I remember vividly the moment I realized who St. Nicholas really was. Not the idea that Santa was Mom and Dad, but who St. Nick was. I don’t remember the year. I remember the moment, the feeling, the scene, the people. It was Christmas morning. I no longer believed in the myth and knew who filled the stockings and put the presents under the tree, and yet Christmas was still a magical day. There were rules and traditions. That year Christmas changed forever for me and changed me forever.
After everyone was awake and waiting for that last kid to run into my parent’s room to see everyone else waiting on her (I do remember it was my older sister!), we were all told it was time to go “see what Santa brought.” We all ran down the hall to the living room to see that the Christmas tree lights were on, the stockings were overflowing, the presents were piled high under that 14-foot tree, and there we
were, for just a brief moment, silent as we took in the whole scene, so different from the night before.
Then . . . commotion!
Stockings came first. We all raced, my brother or sister taking Dad his stocking as he sat down in his chair wearing a tattered green terry cloth bathrobe. As I was taking mine down, I realized that there was one missing and I looked at my mom to see if she had hers yet. But Mom didn’t have one. What she had was a look of pure love as she watched her family pulling out socks or underwear wrapped in colorful tissue paper, dumping the mixed nuts out to get to the extra-large apple or orange from the toe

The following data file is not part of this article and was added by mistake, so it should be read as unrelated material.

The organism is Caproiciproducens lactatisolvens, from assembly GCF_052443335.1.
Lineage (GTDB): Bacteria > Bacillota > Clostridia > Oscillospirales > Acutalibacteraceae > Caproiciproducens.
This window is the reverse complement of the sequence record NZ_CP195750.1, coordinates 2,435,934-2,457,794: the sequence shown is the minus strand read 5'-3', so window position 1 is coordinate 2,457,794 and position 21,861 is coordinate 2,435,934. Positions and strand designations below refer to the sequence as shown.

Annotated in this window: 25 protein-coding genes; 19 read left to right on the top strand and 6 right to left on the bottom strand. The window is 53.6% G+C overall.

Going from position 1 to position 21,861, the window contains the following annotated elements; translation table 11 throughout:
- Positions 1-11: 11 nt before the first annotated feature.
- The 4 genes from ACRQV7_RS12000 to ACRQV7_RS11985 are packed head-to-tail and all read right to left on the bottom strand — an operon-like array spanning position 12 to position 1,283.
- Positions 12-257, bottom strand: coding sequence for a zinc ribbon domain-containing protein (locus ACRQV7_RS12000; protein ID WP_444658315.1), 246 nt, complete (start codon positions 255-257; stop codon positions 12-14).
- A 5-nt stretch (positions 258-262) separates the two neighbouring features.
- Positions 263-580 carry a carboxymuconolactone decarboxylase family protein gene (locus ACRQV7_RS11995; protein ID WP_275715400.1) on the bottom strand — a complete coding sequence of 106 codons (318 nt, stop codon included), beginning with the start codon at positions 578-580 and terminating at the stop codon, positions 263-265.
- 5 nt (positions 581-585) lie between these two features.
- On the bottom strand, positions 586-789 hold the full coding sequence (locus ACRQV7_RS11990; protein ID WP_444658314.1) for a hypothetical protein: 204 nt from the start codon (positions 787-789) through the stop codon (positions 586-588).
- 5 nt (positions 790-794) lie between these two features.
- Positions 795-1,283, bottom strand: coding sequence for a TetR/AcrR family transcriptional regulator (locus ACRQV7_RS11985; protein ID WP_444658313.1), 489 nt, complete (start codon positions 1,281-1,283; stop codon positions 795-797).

and opening those other small gifts that would fit in the stocking.
Joy and Love as she watched but had nothing to open. There was a question (Mom, where’s your stocking? It was here last night.) and the answer (I don’t need a stocking, sweetheart.) and a decision – there wouldn’t be another Christmas when my mom didn’t have a stocking.
And she didn’t. It took me a whole year to figure out what to put in there, but I thought about it all year and each time I saw something that I thought my mom would like and I could afford from my allowance, I bought it. My brother and sister asked what I was doing and I showed them the stocking and told them that Mom didn’t ever have a stocking to open. And they helped.
The next year when she was handed a stocking -- one she had no idea where it had come from or who had filled it, I had that feeling of Joy and Love as I watched her, confused at first and then tears and
laughter. And I suddenly realized what Santa Claus really was. Santa Claus wasn’t a myth. He wasn’t Mom and Dad. Santa Claus was joy and love at watching the ones you love open things that you took the time to pick out, to wrap, and to give. Santa Claus wasn’t about getting; Santa Claus was about giving, and the joy of seeing someone else getting.
So, the season of Christmas is over for another year, but that feeling doesn’t have to be over. As I have gotten old(er) I know that there was a real Nicholas who became a saint. He didn’t have a season. The joy of giving out of love isn’t just for a season. What a difference it could make if we all would take time in 2023 to make this Christmas last until the next Christmas season begins.
Written by Suzie Townley of The Crossroads Real Estate Group of Keller Williams Diamond Partners